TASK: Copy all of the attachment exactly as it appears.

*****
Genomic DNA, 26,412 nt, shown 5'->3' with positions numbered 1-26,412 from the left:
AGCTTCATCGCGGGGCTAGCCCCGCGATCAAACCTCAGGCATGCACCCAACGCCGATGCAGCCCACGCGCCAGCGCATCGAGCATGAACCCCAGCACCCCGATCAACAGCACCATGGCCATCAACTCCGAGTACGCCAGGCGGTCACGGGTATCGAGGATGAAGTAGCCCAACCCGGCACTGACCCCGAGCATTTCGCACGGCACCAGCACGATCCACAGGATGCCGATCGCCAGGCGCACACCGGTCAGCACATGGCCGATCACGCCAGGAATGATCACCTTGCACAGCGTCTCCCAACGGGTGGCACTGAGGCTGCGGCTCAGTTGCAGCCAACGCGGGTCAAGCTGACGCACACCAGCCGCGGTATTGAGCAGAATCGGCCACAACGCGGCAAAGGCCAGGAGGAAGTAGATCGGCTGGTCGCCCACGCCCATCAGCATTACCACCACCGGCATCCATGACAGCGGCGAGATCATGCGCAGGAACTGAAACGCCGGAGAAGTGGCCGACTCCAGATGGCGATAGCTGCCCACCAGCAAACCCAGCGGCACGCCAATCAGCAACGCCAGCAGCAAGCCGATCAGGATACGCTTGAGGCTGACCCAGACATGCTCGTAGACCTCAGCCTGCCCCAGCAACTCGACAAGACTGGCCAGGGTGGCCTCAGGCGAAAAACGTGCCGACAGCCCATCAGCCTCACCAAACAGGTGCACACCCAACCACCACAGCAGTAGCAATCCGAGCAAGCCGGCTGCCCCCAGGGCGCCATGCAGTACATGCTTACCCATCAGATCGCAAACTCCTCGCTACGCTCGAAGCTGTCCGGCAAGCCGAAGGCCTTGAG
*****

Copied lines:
Genomic DNA, 26,412 nt, shown 5'->3' with positions numbered 1-26,412 from the left:
AGCTTCATCGCGGGGCTAGCCCCGCGATCAAACCTCAGGCATGCACCCAACGCCGATGCAGCCCACGCGCCAGCGCATCGAGCATGAACCCCAGCACCCCGATCAACAGCACCATGGCCATCAACTCCGAGTACGCCAGGCGGTCACGGGTATCGAGGATGAAGTAGCCCAACCCGGCACTGACCCCGAGCATTTCGCACGGCACCAGCACGATCCACAGGATGCCGATCGCCAGGCGCACACCGGTCAGCACATGGCCGATCACGCCAGGAATGATCACCTTGCACAGCGTCTCCCAACGGGTGGCACTGAGGCTGCGGCTCAGTTGCAGCCAACGCGGGTCAAGCTGACGCACACCAGCCGCGGTATTGAGCAGAATCGGCCACAACGCGGCAAAGGCCAGGAGGAAGTAGATCGGCTGGTCGCCCACGCCCATCAGCATTACCACCACCGGCATCCATGACAGCGGCGAGATCATGCGCAGGAACTGAAACGCCGGAGAAGTGGCCGACTCCAGATGGCGATAGCTGCCCACCAGCAAACCCAGCGGCACGCCAATCAGCAACGCCAGCAGCAAGCCGATCAGGATACGCTTGAGGCTGACCCAGACATGCTCGTAGACCTCAGCCTGCCCCAGCAACTCGACAAGACTGGCCAGGGTGGCCTCAGGCGAAAAACGTGCCGACAGCCCATCAGCCTCACCAAACAGGTGCACACCCAACCACCACAGCAGTAGCAATCCGAGCAAGCCGGCTGCCCCCAGGGCGCCATGCAGTACATGCTTACCCATCAGATCGCAAACTCCTCGCTACGCTCGAAGCTGTCCGGCAAGCCGAAGGCCTTGAG